What are now Mongolia and China were components of the Yuan dynasty (1271– 1368) founded by Khubilai Khan. After the collapse of Yuan rule, the Chinese Ming dynasty took over the territory south of the Great Wall and the Mongols retreated to the north. In 17th century, the Manchus collaborated with the Mongols to bring the Ching dynasty to power. Manchu emperors presented themselves as … (click below to continue reading Cribb and Li’s Prelude)
9 August. One minute after midnight, about 1.5 million Soviet troops launch operation August Storm, a giant pincer attack from Mongolia and eastern Siberia on Japan’s badly under-strength Kwantung Army, which is in the middle of a redeployment. The western prong includes Mongolian units even though the Mongolian People’s Republic has not declared war. Its attack out of the Gobi desert into Inner Mongolia and across the supposedly impassable Khingan range into central Manchuria is completely unexpected.
10 August. A day after its forces joined the Soviet attack on Manchuria, the Mongolian People’s Republic formally declares war on Japan and receives the first of many unification calls from Inner Mongolian leaders. Next day, the official organUnen Sonin, which only a month earlier had switched to Cyrillic, reverts to traditional Mongolian script to reach a wider audience. It reports that the war aims to unify all Mongols on the Mongolian plateau.
- This is the first of a five-part ** ‘Special Edition’ ** that presents all Mongolia and Manchuria materials in a single location. Click for Part II, Part III, Part IV, Part V The following expert analyses are related to the situation in Mongolia and Manchuria: Bruce A. Elleman, Sino-Soviet friendship and Outer Mongolia. Tsedendamba Batbayar, Mongolian independence and the United States. Uradyn E. Bulag, ‘Uninvited’ war and the Mongol trophy. Ravdan Bold, Mongolian participation in the war against Japan. Bruce A. Elleman, Soviet sea denial in Port Arthur and Dairen. Christian Hess, The fate of Japanese settlers in Manchuria. Li Narangoa, De Wang and the dream for a Mongolian State. Tsedendamba Batbayar, Mongolia’s national referendum for independence. Li Narangoa, Puyi: a survivor. Uradyn E. Bulag, The memorial park of the martyrs of Soviet-Mongolian allied forces.
10 August. With Japanese forces in Manchuria reeling before the Soviet onslaught and MPR troops advancing in Inner Mongolia, Stalin personally warns the Chinese government to sign a friendship treaty before it is too late. Negotiations have been stalled for months, with China resisting Soviet demands for extensive concessions in Manchuria and recognition of Outer Mongolian independence.
10 August. Uncertainty about who will do what, and when, characterizes the entire region in mid-August. While the Philippines, for example, is beginning to rebuild after years of war and Japanese occupation, the country seethes with preparations for the invasion of Japan. U.S. military supplies pour in. Hospitals and other facilities are established in anticipation of the invasion efforts. Elements of the Philippine Army are also involved. Early but unconfirmed news of Japan’s surrender on the 10th results in premature celebrations in Manila, including the firing of weapons. Similar early celebrations erupt four days later when the U.S. Office of War Information newspaper Free Philippines prematurely announces the end of the war.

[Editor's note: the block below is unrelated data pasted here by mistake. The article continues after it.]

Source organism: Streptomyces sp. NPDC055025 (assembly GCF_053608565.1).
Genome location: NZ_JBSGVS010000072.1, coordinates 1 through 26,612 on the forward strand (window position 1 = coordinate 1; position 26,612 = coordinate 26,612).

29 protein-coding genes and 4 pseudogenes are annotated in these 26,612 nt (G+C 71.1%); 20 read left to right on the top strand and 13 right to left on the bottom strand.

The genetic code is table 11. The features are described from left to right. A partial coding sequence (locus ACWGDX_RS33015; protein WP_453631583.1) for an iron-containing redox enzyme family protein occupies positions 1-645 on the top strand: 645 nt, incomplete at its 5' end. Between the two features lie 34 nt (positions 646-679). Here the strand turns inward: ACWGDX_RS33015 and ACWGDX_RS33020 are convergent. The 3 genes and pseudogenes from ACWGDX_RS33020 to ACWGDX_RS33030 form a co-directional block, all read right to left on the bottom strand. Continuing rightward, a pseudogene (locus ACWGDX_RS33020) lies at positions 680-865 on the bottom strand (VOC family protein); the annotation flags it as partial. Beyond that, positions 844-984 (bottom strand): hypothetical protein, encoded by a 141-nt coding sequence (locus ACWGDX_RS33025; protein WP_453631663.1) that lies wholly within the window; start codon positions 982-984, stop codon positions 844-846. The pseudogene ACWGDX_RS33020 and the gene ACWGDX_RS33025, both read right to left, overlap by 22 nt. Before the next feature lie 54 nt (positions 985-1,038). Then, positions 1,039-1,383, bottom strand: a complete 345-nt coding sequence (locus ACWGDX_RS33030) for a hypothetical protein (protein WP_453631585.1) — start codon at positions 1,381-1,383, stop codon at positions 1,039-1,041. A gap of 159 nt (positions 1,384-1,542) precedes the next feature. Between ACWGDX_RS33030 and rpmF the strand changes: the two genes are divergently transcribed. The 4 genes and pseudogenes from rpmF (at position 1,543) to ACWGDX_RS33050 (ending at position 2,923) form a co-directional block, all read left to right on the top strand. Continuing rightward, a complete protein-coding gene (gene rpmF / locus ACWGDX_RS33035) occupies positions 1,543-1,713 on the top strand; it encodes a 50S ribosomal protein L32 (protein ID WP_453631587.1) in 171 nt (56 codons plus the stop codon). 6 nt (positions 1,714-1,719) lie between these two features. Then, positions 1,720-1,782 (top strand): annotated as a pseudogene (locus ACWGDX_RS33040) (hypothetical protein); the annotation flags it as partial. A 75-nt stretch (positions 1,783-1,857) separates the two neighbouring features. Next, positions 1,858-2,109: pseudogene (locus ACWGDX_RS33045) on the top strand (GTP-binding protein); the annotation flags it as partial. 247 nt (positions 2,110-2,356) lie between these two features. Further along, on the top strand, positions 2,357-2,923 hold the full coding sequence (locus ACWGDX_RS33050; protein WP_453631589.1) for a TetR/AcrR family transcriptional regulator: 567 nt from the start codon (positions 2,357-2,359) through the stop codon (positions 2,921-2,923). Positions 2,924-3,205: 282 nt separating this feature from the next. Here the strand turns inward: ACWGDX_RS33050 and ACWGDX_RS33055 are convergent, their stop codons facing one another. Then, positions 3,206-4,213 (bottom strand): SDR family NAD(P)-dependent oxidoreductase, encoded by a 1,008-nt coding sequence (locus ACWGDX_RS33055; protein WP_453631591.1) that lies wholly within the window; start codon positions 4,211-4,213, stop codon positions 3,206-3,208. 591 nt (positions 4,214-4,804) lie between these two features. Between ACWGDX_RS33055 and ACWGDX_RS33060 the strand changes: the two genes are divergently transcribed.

11 August. Soviet–MPR forces take Sunid and the palace of Prince Demchugdongrob (De Wang), ruler of the Japanese-supported ‘Mongolian Autonomous State’. At the time, Prince De is in his capital, Kalgan, but his family are captured and taken to Ulaanbaatar, where they are housed in comfortable quarters
8 August. Ending months of Japanese attempts to save the Soviet–Japanese Neutrality Pact and have the Soviets broker a peace deal with the Allies, Soviet foreign minister Molotov informs Japanese ambassador Satō Naotake that the Soviet Union will be at war with Japan from 9 August. It is early evening in Moscow when Satō is told but just before midnight on the border with Manchuria.
9 August. The double shock of the Soviet invasion and bombing of Nagasaki causes Prime Minister Suzuki Kantarō and some ministers to urge an immediate end to the war; others remain steadfast. At this stage none will openly suggest accepting the unconditional surrender demanded by the Allies. As meetings continue into the night, the Emperor is asked to decide on surrender or continued resistance. Reluctantly, he chooses surrender.
10 August. Chu Teh, CCP commander in the north, announces that Japanese soldiers may surrender to any anti-Japanese armed forces (including the CCP). Next day, CCP leader Lin Piao begins force-marching a large army along the Peiping–Mukden Railway into Manchuria ahead of Chinese government forces.